By "not conditioned", I mean this is not an "all out war" and the American public has never been mobilized to support the effort. When the going get tough, if you're not mentally in the game it's easy to quit. Three years ago now (2/8/04), Friedman captured in the NYT: The message from the White House has been: "You all just go about your business of being Americans, pursuing happiness, spending your tax cuts, enjoying the Super Bowl halftime show, buying a new Hummer, and leave this war to our volunteer Army. No sacrifices required, no new taxes to pay for this long-term endeavor, and no need to reduce our gasoline consumption, even though doing so would help take money away from the forces of Islamist intolerance that are killing our soldiers. No, we are so rich and so strong and so right, we can win this war without anyone other than the armed forces paying any price or bearing any burden."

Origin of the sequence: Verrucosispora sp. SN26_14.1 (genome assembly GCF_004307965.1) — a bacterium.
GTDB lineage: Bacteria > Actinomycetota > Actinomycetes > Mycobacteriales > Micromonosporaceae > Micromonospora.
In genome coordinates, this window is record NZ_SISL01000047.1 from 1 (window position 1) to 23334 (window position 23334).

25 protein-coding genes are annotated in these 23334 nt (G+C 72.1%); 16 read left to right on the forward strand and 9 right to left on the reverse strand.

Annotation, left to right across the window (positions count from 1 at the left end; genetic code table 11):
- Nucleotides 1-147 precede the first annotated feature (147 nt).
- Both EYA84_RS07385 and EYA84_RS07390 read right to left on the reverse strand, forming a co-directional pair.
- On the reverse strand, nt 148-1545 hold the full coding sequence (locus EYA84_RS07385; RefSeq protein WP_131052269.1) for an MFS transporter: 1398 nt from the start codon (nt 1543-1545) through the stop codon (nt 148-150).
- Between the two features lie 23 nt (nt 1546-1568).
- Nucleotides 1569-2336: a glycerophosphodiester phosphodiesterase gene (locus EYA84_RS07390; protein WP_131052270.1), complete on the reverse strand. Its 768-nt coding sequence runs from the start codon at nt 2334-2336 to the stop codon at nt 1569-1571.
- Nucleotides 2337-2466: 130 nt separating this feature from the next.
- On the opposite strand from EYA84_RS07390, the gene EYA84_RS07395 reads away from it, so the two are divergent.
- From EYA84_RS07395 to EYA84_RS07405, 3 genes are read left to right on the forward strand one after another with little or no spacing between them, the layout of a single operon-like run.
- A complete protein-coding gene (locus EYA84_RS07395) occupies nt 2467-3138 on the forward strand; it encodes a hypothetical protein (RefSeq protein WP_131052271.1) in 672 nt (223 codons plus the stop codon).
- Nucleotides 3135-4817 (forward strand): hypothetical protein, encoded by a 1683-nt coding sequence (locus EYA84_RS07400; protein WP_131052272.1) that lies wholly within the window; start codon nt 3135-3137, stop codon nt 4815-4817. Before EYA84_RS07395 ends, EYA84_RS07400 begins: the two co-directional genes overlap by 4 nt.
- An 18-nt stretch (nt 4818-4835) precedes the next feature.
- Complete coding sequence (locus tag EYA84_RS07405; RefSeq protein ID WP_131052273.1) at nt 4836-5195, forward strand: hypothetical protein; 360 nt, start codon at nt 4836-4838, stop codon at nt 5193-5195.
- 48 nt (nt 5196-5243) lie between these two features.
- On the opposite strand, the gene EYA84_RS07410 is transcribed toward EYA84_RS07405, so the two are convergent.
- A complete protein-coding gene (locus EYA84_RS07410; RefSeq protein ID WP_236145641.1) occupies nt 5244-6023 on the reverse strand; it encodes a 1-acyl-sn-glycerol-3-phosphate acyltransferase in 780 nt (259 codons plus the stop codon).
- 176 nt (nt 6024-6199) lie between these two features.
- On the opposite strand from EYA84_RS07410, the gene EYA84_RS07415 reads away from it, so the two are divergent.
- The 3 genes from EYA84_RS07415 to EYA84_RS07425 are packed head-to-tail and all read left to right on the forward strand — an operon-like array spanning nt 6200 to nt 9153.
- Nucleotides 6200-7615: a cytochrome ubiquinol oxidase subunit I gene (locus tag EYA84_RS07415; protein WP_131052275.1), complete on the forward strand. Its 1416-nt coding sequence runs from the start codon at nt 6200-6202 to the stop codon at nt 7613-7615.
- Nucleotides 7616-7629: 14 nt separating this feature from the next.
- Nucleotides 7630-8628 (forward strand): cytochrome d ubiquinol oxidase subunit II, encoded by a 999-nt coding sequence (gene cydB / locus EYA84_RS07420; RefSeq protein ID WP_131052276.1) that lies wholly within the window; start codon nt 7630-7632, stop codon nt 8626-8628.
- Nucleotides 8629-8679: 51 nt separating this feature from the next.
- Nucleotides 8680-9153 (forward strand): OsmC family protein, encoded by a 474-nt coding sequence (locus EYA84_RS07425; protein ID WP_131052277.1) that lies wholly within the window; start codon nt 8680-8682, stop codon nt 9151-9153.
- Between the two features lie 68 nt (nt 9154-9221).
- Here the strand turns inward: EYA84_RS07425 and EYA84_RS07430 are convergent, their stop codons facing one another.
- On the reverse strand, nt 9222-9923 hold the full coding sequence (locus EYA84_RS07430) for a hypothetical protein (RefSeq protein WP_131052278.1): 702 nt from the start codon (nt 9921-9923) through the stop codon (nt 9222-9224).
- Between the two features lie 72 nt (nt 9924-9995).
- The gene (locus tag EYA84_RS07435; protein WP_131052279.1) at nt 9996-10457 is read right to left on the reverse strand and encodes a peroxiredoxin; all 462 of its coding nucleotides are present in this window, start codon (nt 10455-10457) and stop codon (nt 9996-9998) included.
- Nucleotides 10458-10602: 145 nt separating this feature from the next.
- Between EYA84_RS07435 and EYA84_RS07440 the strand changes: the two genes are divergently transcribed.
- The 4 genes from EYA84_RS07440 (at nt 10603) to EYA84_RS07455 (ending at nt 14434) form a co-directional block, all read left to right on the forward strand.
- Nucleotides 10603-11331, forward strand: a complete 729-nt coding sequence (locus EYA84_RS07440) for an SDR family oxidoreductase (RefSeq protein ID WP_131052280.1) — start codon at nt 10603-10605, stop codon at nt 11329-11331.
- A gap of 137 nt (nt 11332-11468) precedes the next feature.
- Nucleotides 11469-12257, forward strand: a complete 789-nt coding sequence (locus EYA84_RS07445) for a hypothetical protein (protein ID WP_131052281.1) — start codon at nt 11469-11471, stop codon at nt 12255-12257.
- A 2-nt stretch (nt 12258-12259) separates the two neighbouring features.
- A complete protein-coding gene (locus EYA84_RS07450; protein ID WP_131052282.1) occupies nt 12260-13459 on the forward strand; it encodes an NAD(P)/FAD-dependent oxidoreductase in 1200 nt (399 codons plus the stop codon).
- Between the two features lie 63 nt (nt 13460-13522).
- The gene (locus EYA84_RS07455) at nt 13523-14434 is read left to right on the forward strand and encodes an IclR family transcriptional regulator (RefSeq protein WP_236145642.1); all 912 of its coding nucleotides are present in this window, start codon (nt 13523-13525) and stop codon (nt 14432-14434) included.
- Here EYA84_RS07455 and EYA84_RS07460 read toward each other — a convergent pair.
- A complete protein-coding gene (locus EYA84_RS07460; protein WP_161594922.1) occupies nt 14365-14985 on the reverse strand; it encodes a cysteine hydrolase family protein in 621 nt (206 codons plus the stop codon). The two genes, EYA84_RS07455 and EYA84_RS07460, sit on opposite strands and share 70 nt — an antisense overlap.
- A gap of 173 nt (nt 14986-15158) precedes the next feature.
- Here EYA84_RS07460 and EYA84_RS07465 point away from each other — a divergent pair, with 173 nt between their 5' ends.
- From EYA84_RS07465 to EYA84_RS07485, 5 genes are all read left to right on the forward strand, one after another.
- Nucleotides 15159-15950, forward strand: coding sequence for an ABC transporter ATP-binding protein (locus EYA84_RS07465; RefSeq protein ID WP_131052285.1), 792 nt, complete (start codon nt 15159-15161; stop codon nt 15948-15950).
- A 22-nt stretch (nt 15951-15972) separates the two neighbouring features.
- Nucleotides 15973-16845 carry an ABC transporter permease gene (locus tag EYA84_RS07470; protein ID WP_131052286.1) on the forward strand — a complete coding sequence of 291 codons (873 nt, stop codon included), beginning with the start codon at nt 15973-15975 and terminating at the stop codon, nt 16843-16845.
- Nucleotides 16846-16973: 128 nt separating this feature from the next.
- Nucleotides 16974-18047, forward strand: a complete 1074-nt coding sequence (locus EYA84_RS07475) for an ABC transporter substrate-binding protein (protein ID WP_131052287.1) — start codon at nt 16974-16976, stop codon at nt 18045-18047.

Only recently has the Administration's stance changed and have they altered the message to the public, largely as a result of the last election. The fight was to be simple and easy. It was going along smoothly. Last throes, etc. Fox News was the Admin best network, Tony Snow was simply changing the logo behind him. Now, even Fox News has been characterized as anti-Admin. Everybody is rebelling now and largely against the Admin.

And my real apologies for such a long response. To repeat my favorite quote of the moment, as Mark Twain said, I am writing a long letter because I don't have time to write a short one.